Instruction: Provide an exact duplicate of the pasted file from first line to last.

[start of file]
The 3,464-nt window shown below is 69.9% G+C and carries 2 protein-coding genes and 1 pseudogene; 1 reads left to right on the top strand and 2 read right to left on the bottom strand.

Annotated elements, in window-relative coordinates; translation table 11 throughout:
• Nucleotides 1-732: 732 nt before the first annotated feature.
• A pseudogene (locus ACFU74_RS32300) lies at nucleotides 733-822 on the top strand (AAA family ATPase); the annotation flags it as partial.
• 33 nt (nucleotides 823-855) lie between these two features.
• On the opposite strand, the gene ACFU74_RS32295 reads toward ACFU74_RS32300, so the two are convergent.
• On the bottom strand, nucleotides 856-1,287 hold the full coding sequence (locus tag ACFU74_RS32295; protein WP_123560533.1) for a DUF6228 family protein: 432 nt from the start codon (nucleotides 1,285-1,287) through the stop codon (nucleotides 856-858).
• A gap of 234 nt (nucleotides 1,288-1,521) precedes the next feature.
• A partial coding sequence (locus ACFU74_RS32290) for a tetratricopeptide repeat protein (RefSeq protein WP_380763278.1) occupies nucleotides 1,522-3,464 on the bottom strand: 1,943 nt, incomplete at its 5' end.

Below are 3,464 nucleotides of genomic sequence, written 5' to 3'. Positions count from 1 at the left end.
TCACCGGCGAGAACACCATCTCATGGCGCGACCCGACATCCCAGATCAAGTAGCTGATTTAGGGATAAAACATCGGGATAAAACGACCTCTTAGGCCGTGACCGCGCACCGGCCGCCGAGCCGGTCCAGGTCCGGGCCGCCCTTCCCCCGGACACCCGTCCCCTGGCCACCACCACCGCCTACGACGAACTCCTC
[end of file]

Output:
The 3,464-nt window shown below is 69.9% G+C and carries 2 protein-coding genes and 1 pseudogene; 1 reads left to right on the top strand and 2 read right to left on the bottom strand.

Annotated elements, in window-relative coordinates; translation table 11 throughout:
• Nucleotides 1-732: 732 nt before the first annotated feature.
• A pseudogene (locus ACFU74_RS32300) lies at nucleotides 733-822 on the top strand (AAA family ATPase); the annotation flags it as partial.
• 33 nt (nucleotides 823-855) lie between these two features.
• On the opposite strand, the gene ACFU74_RS32295 reads toward ACFU74_RS32300, so the two are convergent.
• On the bottom strand, nucleotides 856-1,287 hold the full coding sequence (locus tag ACFU74_RS32295; protein WP_123560533.1) for a DUF6228 family protein: 432 nt from the start codon (nucleotides 1,285-1,287) through the stop codon (nucleotides 856-858).
• A gap of 234 nt (nucleotides 1,288-1,521) precedes the next feature.
• A partial coding sequence (locus ACFU74_RS32290) for a tetratricopeptide repeat protein (RefSeq protein WP_380763278.1) occupies nucleotides 1,522-3,464 on the bottom strand: 1,943 nt, incomplete at its 5' end.

Below are 3,464 nucleotides of genomic sequence, written 5' to 3'. Positions count from 1 at the left end.
TCACCGGCGAGAACACCATCTCATGGCGCGACCCGACATCCCAGATCAAGTAGCTGATTTAGGGATAAAACATCGGGATAAAACGACCTCTTAGGCCGTGACCGCGCACCGGCCGCCGAGCCGGTCCAGGTCCGGGCCGCCCTTCCCCCGGACACCCGTCCCCTGGCCACCACCACCGCCTACGACGAACTCCTC